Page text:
(director/writer: Judd Apatow; cinematographer: Phedon Papamichael; editors: Brent White/Jay Deuby; music: Jon Brion; cast: Paul Rudd (Pete), Leslie Mann (Debbie), John Lithgow (Oliver), Megan Fox (Desi), Maude Apatow (Sadie), Iris Apatow (Charlotte), Chris O’Dowd (Ronnie), Jason Segel (Jason), Albert Brooks (Larry), Charlyne Yi (Jodi), Melissa McCarthy (Catherine), Graham Parker (Himself), Ryan Lee (Joseph); Runtime: 134; MPAA Rating: R; producers: Judd Apatow/Barry Mendel/Clayton Townsend; Universal; 2012)

Replete with Apatow’s signature comedy such as fart jokes, a barrage of foul-mouthed chatter, gross-out material, absurd rants and many awkward moments when trying for some tenderness.”

Reviewed by Dennis Schwartz

Judd Apatow (”Knocked Up“/”Funny People“/”The 40-Year-Old Virgin“)directs this mainstream modern-day sitcom set in an affluent Hollywood community. It’s a follow-up to the hit “Knocked Up” (2009), that re-teams the same supporting stars. The ribald comedy about a midlife crisis, that features Apatow’s real wife, real two daughters and Paul Rudd as his alter ego. Replete with Apatow’s signature comedy such as fart jokes, a barrage of foul-mouthed chatter, gross-out material, absurd rants and many awkward moments when trying for some tenderness. The battling New Age couple, Debbie (Leslie Mann) and Pete (Paul Rudd), find life is getting more difficult at 40, as they freak-out about celebrating their upcoming birthdays. In a three-week period we witness their joys and frustrations of trying to make their happy but sometimes bumpy marriage work, as they worry about turning 40 and about such things as hubby’s usage of Viagra and lack of passion in sex, controlling their rebellious acerbic Facebook-bewitched 13-year-old daughter Sadie (Maude Apatow) and reprimanding their feisty cussing 8-year-old Charlotte (Iris Apatow), his coming to terms with his free-loading moocher Jewish dad Larry (Albert Brooks), her estranged divorced Waspish absentee aloof surgeon father Oliver (John Lithgow), and their financial woes–her worker stealing $12,000 from her boutique and his struggling start-up retro record company trying to sell 10,000 Graham Parker albums to survive by a campaign to make the fading from the limelight singer commercial again.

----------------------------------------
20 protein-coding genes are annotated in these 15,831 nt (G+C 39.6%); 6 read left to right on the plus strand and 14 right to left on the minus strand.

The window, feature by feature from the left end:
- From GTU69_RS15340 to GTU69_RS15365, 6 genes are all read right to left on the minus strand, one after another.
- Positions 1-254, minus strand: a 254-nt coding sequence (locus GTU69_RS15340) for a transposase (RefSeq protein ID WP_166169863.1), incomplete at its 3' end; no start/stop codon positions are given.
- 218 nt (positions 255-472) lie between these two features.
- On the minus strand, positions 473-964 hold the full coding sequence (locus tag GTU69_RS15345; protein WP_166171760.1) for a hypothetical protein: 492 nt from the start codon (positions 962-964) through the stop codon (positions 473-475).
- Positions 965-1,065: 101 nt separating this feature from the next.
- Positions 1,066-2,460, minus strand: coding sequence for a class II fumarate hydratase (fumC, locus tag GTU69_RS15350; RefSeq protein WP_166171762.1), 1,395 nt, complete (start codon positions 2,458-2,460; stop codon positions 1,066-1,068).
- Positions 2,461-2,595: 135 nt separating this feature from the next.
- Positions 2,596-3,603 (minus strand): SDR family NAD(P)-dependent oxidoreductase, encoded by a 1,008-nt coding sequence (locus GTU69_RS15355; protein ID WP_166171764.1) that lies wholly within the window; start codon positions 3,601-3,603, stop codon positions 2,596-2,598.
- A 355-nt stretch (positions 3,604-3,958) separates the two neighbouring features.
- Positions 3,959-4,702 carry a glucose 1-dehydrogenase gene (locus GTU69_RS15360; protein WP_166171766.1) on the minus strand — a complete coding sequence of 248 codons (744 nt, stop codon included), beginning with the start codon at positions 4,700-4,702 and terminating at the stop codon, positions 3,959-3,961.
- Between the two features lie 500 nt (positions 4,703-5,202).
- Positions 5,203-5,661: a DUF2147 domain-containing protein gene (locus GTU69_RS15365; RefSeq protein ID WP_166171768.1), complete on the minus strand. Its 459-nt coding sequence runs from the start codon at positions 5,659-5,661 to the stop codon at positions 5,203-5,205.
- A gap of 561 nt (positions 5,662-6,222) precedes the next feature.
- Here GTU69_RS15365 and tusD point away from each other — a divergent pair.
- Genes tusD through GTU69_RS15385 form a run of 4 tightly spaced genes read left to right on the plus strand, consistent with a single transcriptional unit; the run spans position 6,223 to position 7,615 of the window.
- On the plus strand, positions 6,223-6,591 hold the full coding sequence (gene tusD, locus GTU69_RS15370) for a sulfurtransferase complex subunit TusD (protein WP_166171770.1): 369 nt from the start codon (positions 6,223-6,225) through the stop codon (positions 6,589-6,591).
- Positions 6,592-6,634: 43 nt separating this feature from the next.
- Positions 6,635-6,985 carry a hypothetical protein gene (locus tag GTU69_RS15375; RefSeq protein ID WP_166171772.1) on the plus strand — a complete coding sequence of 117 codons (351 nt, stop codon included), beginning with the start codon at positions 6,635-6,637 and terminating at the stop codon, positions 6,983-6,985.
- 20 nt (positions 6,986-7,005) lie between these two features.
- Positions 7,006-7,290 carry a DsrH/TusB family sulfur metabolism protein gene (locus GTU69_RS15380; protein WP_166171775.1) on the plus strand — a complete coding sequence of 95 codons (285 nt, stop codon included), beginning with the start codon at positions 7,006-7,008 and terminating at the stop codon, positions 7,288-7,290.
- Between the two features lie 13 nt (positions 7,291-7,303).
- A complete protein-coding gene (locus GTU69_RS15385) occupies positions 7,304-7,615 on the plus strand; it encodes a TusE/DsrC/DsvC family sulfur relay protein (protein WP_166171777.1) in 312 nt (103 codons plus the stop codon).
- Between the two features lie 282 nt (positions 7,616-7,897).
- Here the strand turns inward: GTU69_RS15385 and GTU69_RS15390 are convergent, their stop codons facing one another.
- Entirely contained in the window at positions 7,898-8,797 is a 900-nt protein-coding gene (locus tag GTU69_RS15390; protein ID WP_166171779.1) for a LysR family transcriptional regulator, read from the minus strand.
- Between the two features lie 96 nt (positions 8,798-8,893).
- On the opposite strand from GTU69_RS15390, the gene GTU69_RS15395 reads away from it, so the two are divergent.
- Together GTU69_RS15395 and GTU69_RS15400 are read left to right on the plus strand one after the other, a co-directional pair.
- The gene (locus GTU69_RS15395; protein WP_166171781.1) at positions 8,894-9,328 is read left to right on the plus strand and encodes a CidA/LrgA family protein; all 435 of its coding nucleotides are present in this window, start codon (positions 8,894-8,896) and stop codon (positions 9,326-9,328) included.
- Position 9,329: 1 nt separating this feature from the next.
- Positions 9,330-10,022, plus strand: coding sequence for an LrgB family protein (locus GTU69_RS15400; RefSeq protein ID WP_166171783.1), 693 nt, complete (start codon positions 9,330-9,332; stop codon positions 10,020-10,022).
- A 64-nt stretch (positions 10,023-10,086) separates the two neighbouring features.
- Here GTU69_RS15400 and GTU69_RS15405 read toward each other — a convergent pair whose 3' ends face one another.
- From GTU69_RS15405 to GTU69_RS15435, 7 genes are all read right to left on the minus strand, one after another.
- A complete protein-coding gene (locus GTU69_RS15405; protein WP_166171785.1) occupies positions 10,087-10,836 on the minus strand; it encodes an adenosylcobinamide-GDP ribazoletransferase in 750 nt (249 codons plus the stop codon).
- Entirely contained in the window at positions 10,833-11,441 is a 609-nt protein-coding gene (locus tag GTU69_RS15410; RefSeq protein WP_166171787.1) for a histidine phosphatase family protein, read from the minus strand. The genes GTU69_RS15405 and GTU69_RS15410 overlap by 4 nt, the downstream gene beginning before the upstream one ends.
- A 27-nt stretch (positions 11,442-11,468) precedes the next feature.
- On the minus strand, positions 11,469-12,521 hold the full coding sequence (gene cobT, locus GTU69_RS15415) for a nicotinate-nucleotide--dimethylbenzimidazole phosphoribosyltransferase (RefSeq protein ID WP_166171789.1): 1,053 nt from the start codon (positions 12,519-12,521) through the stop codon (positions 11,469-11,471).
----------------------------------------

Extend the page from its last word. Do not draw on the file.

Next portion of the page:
The thin storyline in this overlong episodic film is unnerving. It has scenes of screaming children putting a damper on their parents’ sex life, invasive medical exams, flatulence as a bedroom problem, and a centerpiece rant scene byCatherine (Melissa McCarthy) that best captures the pic’s charming madness. Catherine‘s the tough-talking mother of Joseph (Ryan Lee), a Tom Petty lookalike and classmate of Sadie who ruined her Facebook page with foul insults and was attacked for that by Sadie’s mom after she read her daughter’s emails by invading her privacy.

On its serious side, it covers the pressures of maintaining a marriage in today’s ever-changing liberated world, in a country undergoing a financial crisis, of raising kids to behave correctly even when mom is caught smoking cigarettes she forbids the kiddies, the tribulations of leading a healthy life as an alternative to eating junk food, keeping up appearances with the neighbors and of getting with the New Age of socializing through technology.

It’s more mature than Apatow’s previous films (which might not be saying that much) and all the characters in their odd ways of pushing the envelope show they are comfortable in their skin. Nevertheless this typical Apatow raunchy comedy just doesn’t completely work for me as it seems to for a wider audience. But I enjoyed some of the supporting parts, such as the likable idler Albert Brooks’ comic efforts to explain why it’s good to take money from your son, Chris O’Dowd’s role as the flunky working for Rudd who is trying to make his laziness a virtue, and Jason Segel as the smug physical trainer laughably trying to claim credit for Mann‘s tight ass. It paints a rather honest and harsh portrait of the slick Hollywood showbiz crowd, who feed off their vanity and ability to take a punch.